City Council again delayed action on a new city charter and heard from residents against the possible annexation and rezoning of 13.4 acres on U.S. 129 south of the intersection with Ga. 18 west at Monday night's monthly meeting.
Bill Boyd, of a citizen's committee appointed by the council more than two years ago to make suggestions for a new charter, reported at a council committee session April 21 that the committee had done all it could without input from the council.
The committee has suggested a charter that retains the five elected council members and mayor the city now has, but also adds a hired city manager to run the day-to-day operations of Gray.
But city attorney Joan Harris told the council Monday night that it would cost approximately $10,000 in legal fees to draft the new charter and that it would probably cost $60,000 plus benefits to hire a city manager.
"I wonder with the current economic situation if that is something you want to do. Adding a city manager would probably mean increasing taxes to pay for it," Harris said.
She told the council members they need to make a decision soon, because a new charter must be presented to the Georgia General Assembly in its next session if it is to go before the voters in a referendum and be adopted in time for the next city elections in 2009.
She said it would take about six months to draft a charter.
Councilman Terrell Fulford said he was not ready to vote on the matter without reading the reports prepared by the charter committee, and he asked that they be made available to the council members at their committees session in two weeks. The remainder of the council agreed with his suggestion.
In a planning and zoning session, Carla Hunnicutt spoke for her mother, Anne Lusk, who is requesting that 13.4 acres she owns on U.S. 129 south of Gray be rezoned from rural residential to general commercial and be annexed into the city.
"We've had some interest from commercial buyers who will want city water and sewer services, so that is why we're requesting to be annexed," Hunnicutt said.
But four nearby residents plus the pastor and two members of the neighboring Church The Body of Jesus Christ spoke in opposition of the rezoning.
"That strip of Gray Highway has been residential for as long as we can remember," said Joe Ben Jackson. "My mother has lived next to Mrs. Lusk's property for 60-plus years, and I've lived next to her for 30-plus years. That area may go commercial someday, but we don't think it is time now."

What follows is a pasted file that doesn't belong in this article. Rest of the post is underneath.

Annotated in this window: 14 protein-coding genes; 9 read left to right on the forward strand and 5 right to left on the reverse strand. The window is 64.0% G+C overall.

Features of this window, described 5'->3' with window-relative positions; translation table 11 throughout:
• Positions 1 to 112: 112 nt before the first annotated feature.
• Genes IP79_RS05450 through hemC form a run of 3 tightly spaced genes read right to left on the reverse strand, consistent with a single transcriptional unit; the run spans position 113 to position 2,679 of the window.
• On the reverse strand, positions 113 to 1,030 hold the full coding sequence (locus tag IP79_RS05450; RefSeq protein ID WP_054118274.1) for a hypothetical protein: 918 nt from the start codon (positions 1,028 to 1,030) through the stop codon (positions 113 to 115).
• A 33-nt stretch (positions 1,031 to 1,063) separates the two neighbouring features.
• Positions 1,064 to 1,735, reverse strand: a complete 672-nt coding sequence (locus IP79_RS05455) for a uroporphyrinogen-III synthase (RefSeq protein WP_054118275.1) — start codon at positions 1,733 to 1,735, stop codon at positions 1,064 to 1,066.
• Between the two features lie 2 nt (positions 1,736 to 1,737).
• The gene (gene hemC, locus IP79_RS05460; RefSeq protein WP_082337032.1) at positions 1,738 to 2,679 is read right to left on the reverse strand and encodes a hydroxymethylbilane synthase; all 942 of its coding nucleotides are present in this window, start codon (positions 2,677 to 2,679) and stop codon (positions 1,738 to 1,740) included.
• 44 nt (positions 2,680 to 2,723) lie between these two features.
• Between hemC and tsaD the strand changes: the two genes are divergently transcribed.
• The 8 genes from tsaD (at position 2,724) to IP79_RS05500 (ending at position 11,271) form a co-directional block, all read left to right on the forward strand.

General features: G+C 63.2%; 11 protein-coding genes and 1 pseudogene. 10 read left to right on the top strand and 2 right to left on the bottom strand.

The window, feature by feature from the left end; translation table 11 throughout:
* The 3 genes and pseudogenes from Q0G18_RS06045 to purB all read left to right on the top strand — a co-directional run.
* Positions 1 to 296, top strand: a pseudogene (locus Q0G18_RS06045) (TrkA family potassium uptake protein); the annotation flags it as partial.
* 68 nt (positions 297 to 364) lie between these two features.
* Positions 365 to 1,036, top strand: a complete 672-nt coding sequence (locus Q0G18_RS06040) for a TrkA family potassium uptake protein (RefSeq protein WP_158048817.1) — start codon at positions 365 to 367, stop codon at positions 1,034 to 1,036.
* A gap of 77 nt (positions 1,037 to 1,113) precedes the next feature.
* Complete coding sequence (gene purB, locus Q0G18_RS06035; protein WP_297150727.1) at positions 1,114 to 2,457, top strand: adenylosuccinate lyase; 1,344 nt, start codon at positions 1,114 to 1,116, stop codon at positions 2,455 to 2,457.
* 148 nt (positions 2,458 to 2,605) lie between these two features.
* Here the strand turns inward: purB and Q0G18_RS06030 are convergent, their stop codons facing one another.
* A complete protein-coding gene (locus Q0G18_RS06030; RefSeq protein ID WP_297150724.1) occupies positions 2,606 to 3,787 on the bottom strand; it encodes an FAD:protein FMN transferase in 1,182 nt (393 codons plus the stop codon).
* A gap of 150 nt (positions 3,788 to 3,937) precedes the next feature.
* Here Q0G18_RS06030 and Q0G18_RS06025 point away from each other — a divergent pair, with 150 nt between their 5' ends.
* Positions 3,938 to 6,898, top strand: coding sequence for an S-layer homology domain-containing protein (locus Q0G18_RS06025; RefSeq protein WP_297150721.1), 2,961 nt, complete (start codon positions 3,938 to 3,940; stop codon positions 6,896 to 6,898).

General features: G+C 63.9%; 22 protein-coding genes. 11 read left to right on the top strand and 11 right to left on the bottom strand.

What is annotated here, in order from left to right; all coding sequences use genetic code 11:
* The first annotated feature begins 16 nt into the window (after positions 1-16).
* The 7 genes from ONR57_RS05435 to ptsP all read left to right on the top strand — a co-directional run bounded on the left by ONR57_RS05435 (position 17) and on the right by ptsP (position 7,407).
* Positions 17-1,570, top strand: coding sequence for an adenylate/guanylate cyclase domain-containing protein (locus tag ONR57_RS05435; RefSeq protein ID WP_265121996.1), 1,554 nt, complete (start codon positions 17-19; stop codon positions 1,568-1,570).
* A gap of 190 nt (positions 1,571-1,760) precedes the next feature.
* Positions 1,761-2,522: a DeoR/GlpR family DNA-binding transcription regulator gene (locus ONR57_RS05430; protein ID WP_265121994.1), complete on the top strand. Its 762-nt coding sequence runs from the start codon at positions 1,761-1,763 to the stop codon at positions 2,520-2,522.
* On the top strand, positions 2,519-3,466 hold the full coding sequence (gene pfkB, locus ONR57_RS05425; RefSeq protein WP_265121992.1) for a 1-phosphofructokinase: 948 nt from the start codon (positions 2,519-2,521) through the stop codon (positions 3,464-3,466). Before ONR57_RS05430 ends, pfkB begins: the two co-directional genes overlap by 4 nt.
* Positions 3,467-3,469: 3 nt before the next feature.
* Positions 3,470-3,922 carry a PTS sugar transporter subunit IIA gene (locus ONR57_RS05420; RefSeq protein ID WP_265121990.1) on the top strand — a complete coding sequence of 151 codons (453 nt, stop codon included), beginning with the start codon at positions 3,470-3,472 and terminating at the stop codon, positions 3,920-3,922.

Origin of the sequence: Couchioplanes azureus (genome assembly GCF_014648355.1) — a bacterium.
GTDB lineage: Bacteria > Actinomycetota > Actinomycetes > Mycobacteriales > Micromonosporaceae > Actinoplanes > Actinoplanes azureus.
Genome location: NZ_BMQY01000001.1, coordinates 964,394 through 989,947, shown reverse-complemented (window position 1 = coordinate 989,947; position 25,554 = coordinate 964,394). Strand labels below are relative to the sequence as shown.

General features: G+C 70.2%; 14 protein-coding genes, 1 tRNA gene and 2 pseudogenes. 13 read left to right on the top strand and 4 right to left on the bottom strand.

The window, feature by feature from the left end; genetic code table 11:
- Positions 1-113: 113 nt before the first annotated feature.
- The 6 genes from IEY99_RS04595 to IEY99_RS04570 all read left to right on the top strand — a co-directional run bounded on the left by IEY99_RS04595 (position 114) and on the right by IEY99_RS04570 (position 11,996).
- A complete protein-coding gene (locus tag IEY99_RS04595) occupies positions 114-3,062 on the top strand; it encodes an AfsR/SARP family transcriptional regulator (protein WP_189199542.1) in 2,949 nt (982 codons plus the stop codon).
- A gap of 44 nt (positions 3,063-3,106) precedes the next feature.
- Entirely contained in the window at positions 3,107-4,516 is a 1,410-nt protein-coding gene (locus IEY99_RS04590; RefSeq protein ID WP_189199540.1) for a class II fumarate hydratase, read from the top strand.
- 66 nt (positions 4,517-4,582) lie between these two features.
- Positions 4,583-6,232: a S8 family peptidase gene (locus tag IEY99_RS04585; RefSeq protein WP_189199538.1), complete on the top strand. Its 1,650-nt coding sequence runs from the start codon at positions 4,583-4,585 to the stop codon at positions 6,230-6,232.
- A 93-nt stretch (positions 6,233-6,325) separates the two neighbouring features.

Following city code, the council held a first reading on the ordinance to annex the property and continued the planning and zoning hearing on the matter until next month.
Mayor Jason Briley invited those concerned to come back to the June 2 meeting, when the council will act on the request.
In other action, the council:
Heard a report from City Superintendent Decious Aaron that one of two new wells the city has drilled went on line last week, increasing the amount of water the city can generate from 382,000 gallons a day to 550,000. Aaron said the second well should go on line this week, boosting water production to almost 670,000 gallons a day and sharply decreasing the amount of water the city must purchase from the county.
Approved new water and sewer rates to take effect in June. The rate increase is needed to help fund payments for a new belt press at the city's sewage treatment plant.
Approved a beer and wine license for Susan Coffin for her Shooters Bar & Grill. The license had been denied last month because she had four pool tables in her restaurant, and city ordinances prohibit alcohol sales in a pool hall. She has since removed some of the pool tables and put up a wall separating the ones remaining from the restaurant portion of her business.
Approved bids of $1,660 for repairs to the stucco and concrete blocks and painting at the city fire station and $870 for replacing rotted trim and painting at the city hall.